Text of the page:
1% cap for Scorecard purposes. The 9 others count as
not proficient for Scorecard purposes.
(This is an EXTREME example.)
Separate 1% Caps are Computed for Each Content Area
Included in Cap for Content Area
Science
Social
Studies*
Grades
ELA
Math
3
X
X
4
X
X
5
X
X
6
X
X
7
X
X
8
X
X
11
x
X
X
X
Example
Enrollment #:
1000 students
1000 students
300 students
100 students*
Example Cap
Size:
10 students
10 students
3 students
1 student*
X
X
X
X
*See slide 16 for special note on SS 1% cap.
Applying to Exceed 1% Cap
• The 1% Cap Exception Application process exists in the
Secure Site and is provided to districts annually, however,
approved applications are valid for 3 YEARS so a district
need not apply every year.
• Application Window is Open from Approximately
February - April in the Secure Site at:
https://baa.state.mi.us/BAASecure/
• List of districts with currently approved 1% Cap Exception
Application:
http://www.michigan.gov/documents/mde/Current_Approv
ed_1_Percent_Applications_388554_7.pdf
1% Cap Exception Application Criteria
• Explain circumstances leading to more than 1% of enrolled students
being administered MI-Access
• Center program
• Reputation
• Schools of Choice
• Data supporting higher rate of students taking MI-Access
• xx number of district enrollment (grades 3-8, 11)
• yy number of projected MI-Access test takers
• Districts with Shared Educational Entity (SEE) programs need to
provide additional justification for having a 1% waiver due to
accountability being shifted back to resident districts
1% Cap Appeals for Preliminary Scorecards
• Districts with approved waivers must submit an appeal
during the Preliminary Scorecard window
• Appeals are submitted through the Secure Site
• Advice– keep 1% appeals simple: “Please apply 1% waiver.”
• This second step is necessary because not all buildings
within a district will need an exception to the 1% cap –
therefore the cap is NOT automatic
• 1% cap is only lifted when it will allow for an accountability
status change
How it Works Overall
• STEP 1:
District has near or over 1% percent of the district headcount
enrollment (grades 3-8 and 11 for Spring 2015) at the grade levels in which
students are assessed by content area that take the MI-Access (P, SI, FI).
• STEP 2:
District applies in winter 1% MI-Access Proficiency Cap
Exception.
• STEP 3:
Application is reviewed by MDE staff and approved or denied.
• STEP 4:
Preliminary scorecard window opens in Secure Site.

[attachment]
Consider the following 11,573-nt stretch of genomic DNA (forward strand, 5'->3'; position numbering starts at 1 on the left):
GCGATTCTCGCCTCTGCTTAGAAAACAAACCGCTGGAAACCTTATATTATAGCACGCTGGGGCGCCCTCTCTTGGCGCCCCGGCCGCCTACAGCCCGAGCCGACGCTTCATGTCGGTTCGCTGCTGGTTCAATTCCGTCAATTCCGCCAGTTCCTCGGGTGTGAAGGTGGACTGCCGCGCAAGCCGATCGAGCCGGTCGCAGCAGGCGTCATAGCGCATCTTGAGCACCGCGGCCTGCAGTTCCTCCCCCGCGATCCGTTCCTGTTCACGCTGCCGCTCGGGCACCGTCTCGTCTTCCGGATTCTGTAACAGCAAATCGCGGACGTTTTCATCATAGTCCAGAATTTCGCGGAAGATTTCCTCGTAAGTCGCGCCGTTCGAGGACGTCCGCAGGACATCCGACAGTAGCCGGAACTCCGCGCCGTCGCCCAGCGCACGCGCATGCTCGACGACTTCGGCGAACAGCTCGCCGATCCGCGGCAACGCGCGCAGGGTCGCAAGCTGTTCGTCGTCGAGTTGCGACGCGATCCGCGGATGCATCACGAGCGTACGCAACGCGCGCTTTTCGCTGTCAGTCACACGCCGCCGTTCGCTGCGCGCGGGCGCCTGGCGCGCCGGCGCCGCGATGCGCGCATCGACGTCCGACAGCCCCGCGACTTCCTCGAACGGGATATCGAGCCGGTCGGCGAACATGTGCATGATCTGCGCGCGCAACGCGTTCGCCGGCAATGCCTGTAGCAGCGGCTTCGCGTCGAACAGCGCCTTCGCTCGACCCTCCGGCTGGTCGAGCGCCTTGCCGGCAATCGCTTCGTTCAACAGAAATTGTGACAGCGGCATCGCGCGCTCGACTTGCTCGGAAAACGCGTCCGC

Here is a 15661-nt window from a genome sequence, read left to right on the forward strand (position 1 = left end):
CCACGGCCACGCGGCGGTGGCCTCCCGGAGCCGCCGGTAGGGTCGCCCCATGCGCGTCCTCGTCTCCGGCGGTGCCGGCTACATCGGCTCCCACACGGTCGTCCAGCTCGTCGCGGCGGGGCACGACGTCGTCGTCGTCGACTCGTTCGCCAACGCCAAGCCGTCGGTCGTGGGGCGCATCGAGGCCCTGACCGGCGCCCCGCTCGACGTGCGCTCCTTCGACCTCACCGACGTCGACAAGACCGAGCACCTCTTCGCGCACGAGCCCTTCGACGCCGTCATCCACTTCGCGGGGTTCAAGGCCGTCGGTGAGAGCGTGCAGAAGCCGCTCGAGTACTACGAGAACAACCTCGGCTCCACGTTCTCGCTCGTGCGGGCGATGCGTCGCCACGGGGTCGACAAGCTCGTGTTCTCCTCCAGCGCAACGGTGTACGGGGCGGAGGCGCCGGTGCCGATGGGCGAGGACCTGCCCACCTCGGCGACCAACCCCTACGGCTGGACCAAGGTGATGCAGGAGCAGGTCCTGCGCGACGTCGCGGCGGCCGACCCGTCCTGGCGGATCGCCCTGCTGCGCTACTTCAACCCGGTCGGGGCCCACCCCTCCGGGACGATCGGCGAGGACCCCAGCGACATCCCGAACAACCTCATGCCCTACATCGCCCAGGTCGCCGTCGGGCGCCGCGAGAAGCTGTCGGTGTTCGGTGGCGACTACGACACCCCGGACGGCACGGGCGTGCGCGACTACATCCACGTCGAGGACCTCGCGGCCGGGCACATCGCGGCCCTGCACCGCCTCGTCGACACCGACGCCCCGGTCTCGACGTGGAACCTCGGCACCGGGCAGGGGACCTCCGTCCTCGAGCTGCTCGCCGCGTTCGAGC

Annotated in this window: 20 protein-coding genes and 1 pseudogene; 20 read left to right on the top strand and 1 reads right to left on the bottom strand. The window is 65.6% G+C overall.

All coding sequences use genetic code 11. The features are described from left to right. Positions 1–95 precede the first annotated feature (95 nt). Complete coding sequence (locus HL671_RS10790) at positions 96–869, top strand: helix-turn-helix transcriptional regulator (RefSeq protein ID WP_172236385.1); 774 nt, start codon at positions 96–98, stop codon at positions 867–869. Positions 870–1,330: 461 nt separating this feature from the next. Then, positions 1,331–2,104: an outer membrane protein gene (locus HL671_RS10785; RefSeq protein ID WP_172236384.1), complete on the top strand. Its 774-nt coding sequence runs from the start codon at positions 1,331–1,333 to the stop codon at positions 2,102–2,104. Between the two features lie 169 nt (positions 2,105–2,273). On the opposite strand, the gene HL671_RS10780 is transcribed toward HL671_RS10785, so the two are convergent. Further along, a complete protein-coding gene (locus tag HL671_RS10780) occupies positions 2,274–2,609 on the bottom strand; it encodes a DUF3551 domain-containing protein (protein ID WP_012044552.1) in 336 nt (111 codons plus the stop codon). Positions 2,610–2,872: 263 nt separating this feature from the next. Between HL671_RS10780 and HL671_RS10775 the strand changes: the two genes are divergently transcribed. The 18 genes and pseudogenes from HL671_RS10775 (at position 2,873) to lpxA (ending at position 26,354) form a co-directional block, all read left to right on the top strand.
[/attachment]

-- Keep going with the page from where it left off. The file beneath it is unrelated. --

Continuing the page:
• STEP 5:
Students with Disabilities subgroup fails to meet proficiency
target due to 1% cap on preliminary scorecard.
• STEP 6:
District appeals preliminary scorecard requesting that the 1%
cap exception be applied.
• STEP 7:
MDE staff reviews scorecard appeal and verifies that exceeding
cap is necessary for subgroup. If so, 1% cap exception is applied to have
subgroup meet proficiency target.
What about MEAP-Access, M-Step?
• MEAP-Access is no longer being offered as an available
assessment. Students should be administered either a
form of MI-Access or the M-Step according to what is
most appropriate for them.
• The M-Step summative assessments will not be capped
for proficiency since they are not alternate assessments.
1% cap does not apply.
Special Notes on 1% Cap
for Social Studies
• MI-Access FI will be available for the social studies
content area in spring 2015.
• Since the MDE did not previously have an alternate social
studies assessment, addressing alternate social studies
proficiency scores has never been an issue.
• It will now be necessary to cap Spring 2015 MI-Access FI
Social Studies scores at 1% for school districts as is done
already for the other content areas.
Links & Contact Information
• Currently approved applications:
http://www.michigan.gov/documents/mde/Current_Appro
ved_1_Percent_Applications_388554_7.pdf
• Secure Site:
https://baa.state.mi.us/BAASecure/
• Phone support:
877-560-8378
• Email support:
[email protected]
Accountability Systems Transitions
• Top-to-Bottom/Beating the Odds
• Norm-based
• Scorecards/AMAOs
• Criterion-based
• Accountability Miscellany
• Full Academic Year (FAY)
• Growth metric
Implications/Background
• All students test in spring starting 2014-15
• Grades 3-9 previously tested in fall
• New tests in 2014-15
• Staggered windows (two grades at a time)
• Increased usage/availability of online testing
• Visit www.michigan.gov/baa.